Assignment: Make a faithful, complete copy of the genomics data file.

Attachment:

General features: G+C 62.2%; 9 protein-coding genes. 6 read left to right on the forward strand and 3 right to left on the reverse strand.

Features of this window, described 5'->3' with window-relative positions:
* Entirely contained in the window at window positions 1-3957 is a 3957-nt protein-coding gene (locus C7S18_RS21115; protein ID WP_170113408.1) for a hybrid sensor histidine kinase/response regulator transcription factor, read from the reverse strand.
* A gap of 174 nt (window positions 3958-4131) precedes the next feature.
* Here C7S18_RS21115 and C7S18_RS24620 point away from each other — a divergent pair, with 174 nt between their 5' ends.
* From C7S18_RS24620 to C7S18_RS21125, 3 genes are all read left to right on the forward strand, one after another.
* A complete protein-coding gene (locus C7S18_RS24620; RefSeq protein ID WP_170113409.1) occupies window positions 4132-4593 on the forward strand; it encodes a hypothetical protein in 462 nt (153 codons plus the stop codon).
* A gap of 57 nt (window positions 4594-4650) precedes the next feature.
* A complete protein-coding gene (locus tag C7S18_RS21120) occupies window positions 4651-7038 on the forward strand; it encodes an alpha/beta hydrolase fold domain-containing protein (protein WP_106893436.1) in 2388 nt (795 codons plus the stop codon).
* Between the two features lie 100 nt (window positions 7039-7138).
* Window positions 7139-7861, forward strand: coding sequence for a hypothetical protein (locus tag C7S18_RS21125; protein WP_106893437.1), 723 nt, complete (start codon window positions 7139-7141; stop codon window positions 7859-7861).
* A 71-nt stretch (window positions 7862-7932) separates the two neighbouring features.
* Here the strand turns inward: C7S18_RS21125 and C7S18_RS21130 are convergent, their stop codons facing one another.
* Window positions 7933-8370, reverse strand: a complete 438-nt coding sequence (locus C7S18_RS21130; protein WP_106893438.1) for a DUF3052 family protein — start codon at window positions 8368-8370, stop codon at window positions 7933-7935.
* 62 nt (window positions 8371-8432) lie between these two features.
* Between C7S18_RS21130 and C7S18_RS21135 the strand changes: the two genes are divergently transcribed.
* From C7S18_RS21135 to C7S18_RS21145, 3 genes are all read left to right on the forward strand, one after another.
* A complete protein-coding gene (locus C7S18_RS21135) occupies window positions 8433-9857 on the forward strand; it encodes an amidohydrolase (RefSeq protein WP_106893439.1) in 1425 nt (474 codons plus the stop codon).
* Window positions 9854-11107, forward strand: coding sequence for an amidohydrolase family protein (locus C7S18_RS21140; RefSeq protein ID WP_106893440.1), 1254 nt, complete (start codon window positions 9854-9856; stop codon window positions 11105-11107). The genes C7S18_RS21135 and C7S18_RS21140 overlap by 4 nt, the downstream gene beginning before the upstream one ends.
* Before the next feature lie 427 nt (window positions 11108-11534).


General features: G+C 62.2%; 9 protein-coding genes. 6 read left to right on the forward strand and 3 right to left on the reverse strand.

Features of this window, described 5'->3' with window-relative positions:
* Entirely contained in the window at window positions 1-3957 is a 3957-nt protein-coding gene (locus C7S18_RS21115; protein ID WP_170113408.1) for a hybrid sensor histidine kinase/response regulator transcription factor, read from the reverse strand.
* A gap of 174 nt (window positions 3958-4131) precedes the next feature.
* Here C7S18_RS21115 and C7S18_RS24620 point away from each other — a divergent pair, with 174 nt between their 5' ends.
* From C7S18_RS24620 to C7S18_RS21125, 3 genes are all read left to right on the forward strand, one after another.
* A complete protein-coding gene (locus C7S18_RS24620; RefSeq protein ID WP_170113409.1) occupies window positions 4132-4593 on the forward strand; it encodes a hypothetical protein in 462 nt (153 codons plus the stop codon).
* A gap of 57 nt (window positions 4594-4650) precedes the next feature.
* A complete protein-coding gene (locus tag C7S18_RS21120) occupies window positions 4651-7038 on the forward strand; it encodes an alpha/beta hydrolase fold domain-containing protein (protein WP_106893436.1) in 2388 nt (795 codons plus the stop codon).
* Between the two features lie 100 nt (window positions 7039-7138).
* Window positions 7139-7861, forward strand: coding sequence for a hypothetical protein (locus tag C7S18_RS21125; protein WP_106893437.1), 723 nt, complete (start codon window positions 7139-7141; stop codon window positions 7859-7861).
* A 71-nt stretch (window positions 7862-7932) separates the two neighbouring features.
* Here the strand turns inward: C7S18_RS21125 and C7S18_RS21130 are convergent, their stop codons facing one another.
* Window positions 7933-8370, reverse strand: a complete 438-nt coding sequence (locus C7S18_RS21130; protein WP_106893438.1) for a DUF3052 family protein — start codon at window positions 8368-8370, stop codon at window positions 7933-7935.
* 62 nt (window positions 8371-8432) lie between these two features.
* Between C7S18_RS21130 and C7S18_RS21135 the strand changes: the two genes are divergently transcribed.
* From C7S18_RS21135 to C7S18_RS21145, 3 genes are all read left to right on the forward strand, one after another.
* A complete protein-coding gene (locus C7S18_RS21135) occupies window positions 8433-9857 on the forward strand; it encodes an amidohydrolase (RefSeq protein WP_106893439.1) in 1425 nt (474 codons plus the stop codon).
* Window positions 9854-11107, forward strand: coding sequence for an amidohydrolase family protein (locus C7S18_RS21140; RefSeq protein ID WP_106893440.1), 1254 nt, complete (start codon window positions 9854-9856; stop codon window positions 11105-11107). The genes C7S18_RS21135 and C7S18_RS21140 overlap by 4 nt, the downstream gene beginning before the upstream one ends.
* Before the next feature lie 427 nt (window positions 11108-11534).